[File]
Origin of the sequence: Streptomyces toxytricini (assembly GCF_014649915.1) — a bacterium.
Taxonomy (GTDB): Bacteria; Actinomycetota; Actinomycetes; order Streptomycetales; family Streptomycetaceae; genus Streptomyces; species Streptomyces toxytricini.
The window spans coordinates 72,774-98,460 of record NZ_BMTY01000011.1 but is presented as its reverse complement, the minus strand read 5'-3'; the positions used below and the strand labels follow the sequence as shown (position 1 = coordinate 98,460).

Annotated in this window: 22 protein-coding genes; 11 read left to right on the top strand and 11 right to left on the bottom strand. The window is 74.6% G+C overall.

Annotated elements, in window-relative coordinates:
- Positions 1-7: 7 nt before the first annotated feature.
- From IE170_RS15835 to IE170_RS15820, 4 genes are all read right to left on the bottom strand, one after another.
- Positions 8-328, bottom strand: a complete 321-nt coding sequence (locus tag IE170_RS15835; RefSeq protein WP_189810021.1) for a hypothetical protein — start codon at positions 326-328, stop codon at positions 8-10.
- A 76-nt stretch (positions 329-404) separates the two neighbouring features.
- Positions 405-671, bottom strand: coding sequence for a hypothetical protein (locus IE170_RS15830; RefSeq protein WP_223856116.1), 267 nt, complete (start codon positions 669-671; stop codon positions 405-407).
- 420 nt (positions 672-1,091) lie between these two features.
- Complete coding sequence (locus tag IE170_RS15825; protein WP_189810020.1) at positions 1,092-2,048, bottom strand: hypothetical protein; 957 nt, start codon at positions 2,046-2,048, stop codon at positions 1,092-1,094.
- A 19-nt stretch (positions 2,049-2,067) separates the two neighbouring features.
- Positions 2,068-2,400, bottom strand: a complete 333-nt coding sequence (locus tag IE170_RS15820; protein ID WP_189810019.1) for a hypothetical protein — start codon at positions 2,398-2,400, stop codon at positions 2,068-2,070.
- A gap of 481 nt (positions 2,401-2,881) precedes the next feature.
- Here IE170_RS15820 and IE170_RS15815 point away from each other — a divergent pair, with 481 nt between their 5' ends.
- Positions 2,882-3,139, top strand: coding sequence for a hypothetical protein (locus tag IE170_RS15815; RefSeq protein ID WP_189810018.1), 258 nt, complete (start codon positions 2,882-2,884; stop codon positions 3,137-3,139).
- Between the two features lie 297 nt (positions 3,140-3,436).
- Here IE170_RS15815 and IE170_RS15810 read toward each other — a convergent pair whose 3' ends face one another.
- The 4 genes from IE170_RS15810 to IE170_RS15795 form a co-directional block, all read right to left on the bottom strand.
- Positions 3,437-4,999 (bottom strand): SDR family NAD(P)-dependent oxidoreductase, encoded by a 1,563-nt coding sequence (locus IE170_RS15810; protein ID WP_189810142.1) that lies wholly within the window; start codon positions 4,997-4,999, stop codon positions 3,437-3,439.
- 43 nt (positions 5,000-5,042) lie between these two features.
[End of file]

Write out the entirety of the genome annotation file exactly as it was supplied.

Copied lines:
Origin of the sequence: Streptomyces toxytricini (assembly GCF_014649915.1) — a bacterium.
Taxonomy (GTDB): Bacteria; Actinomycetota; Actinomycetes; order Streptomycetales; family Streptomycetaceae; genus Streptomyces; species Streptomyces toxytricini.
The window spans coordinates 72,774-98,460 of record NZ_BMTY01000011.1 but is presented as its reverse complement, the minus strand read 5'-3'; the positions used below and the strand labels follow the sequence as shown (position 1 = coordinate 98,460).

Annotated in this window: 22 protein-coding genes; 11 read left to right on the top strand and 11 right to left on the bottom strand. The window is 74.6% G+C overall.

Annotated elements, in window-relative coordinates:
- Positions 1-7: 7 nt before the first annotated feature.
- From IE170_RS15835 to IE170_RS15820, 4 genes are all read right to left on the bottom strand, one after another.
- Positions 8-328, bottom strand: a complete 321-nt coding sequence (locus tag IE170_RS15835; RefSeq protein WP_189810021.1) for a hypothetical protein — start codon at positions 326-328, stop codon at positions 8-10.
- A 76-nt stretch (positions 329-404) separates the two neighbouring features.
- Positions 405-671, bottom strand: coding sequence for a hypothetical protein (locus IE170_RS15830; RefSeq protein WP_223856116.1), 267 nt, complete (start codon positions 669-671; stop codon positions 405-407).
- 420 nt (positions 672-1,091) lie between these two features.
- Complete coding sequence (locus tag IE170_RS15825; protein WP_189810020.1) at positions 1,092-2,048, bottom strand: hypothetical protein; 957 nt, start codon at positions 2,046-2,048, stop codon at positions 1,092-1,094.
- A 19-nt stretch (positions 2,049-2,067) separates the two neighbouring features.
- Positions 2,068-2,400, bottom strand: a complete 333-nt coding sequence (locus tag IE170_RS15820; protein ID WP_189810019.1) for a hypothetical protein — start codon at positions 2,398-2,400, stop codon at positions 2,068-2,070.
- A gap of 481 nt (positions 2,401-2,881) precedes the next feature.
- Here IE170_RS15820 and IE170_RS15815 point away from each other — a divergent pair, with 481 nt between their 5' ends.
- Positions 2,882-3,139, top strand: coding sequence for a hypothetical protein (locus tag IE170_RS15815; RefSeq protein ID WP_189810018.1), 258 nt, complete (start codon positions 2,882-2,884; stop codon positions 3,137-3,139).
- Between the two features lie 297 nt (positions 3,140-3,436).
- Here IE170_RS15815 and IE170_RS15810 read toward each other — a convergent pair whose 3' ends face one another.
- The 4 genes from IE170_RS15810 to IE170_RS15795 form a co-directional block, all read right to left on the bottom strand.
- Positions 3,437-4,999 (bottom strand): SDR family NAD(P)-dependent oxidoreductase, encoded by a 1,563-nt coding sequence (locus IE170_RS15810; protein ID WP_189810142.1) that lies wholly within the window; start codon positions 4,997-4,999, stop codon positions 3,437-3,439.
- 43 nt (positions 5,000-5,042) lie between these two features.